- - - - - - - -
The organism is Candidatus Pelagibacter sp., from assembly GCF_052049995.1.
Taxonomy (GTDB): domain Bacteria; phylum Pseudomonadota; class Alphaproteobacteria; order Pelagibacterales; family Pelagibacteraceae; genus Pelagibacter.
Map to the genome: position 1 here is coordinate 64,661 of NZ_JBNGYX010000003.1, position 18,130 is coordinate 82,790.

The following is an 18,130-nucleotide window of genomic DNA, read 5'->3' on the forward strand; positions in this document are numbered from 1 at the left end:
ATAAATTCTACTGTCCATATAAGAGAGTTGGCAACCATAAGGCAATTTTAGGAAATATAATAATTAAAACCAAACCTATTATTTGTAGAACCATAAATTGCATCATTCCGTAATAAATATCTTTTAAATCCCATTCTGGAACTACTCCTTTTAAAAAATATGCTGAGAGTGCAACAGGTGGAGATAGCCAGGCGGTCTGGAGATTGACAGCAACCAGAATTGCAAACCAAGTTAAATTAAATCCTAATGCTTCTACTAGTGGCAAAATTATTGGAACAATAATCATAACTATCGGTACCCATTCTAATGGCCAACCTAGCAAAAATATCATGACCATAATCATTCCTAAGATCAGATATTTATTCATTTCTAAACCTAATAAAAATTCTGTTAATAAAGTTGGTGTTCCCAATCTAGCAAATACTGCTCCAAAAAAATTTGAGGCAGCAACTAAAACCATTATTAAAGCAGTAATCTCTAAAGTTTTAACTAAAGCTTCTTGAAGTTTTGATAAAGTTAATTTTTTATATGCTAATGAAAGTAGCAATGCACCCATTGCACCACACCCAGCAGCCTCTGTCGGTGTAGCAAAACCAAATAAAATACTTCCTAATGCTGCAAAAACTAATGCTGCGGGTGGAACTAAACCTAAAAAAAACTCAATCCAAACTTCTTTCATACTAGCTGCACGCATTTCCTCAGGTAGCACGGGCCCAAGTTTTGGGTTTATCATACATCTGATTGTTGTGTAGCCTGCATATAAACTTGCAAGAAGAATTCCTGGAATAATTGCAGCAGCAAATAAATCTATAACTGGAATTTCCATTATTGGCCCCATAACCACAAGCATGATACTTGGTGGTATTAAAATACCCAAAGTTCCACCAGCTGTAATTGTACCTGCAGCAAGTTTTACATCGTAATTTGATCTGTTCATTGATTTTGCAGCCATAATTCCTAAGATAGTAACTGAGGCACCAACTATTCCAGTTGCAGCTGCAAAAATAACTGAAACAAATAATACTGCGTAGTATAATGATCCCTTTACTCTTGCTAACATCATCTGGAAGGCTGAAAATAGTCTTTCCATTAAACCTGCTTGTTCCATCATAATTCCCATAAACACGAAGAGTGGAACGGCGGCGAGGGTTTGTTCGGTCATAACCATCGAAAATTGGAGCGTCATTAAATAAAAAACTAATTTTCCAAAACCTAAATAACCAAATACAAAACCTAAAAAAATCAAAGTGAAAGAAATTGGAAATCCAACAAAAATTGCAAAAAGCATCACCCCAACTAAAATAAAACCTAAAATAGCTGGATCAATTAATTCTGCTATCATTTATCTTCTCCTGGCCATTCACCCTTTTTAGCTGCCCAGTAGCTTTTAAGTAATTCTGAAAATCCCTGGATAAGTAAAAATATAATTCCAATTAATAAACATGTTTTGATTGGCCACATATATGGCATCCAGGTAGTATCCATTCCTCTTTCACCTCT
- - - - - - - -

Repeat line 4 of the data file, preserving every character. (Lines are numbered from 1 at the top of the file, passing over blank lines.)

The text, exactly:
The following is an 18,130-nucleotide window of genomic DNA, read 5'->3' on the forward strand; positions in this document are numbered from 1 at the left end: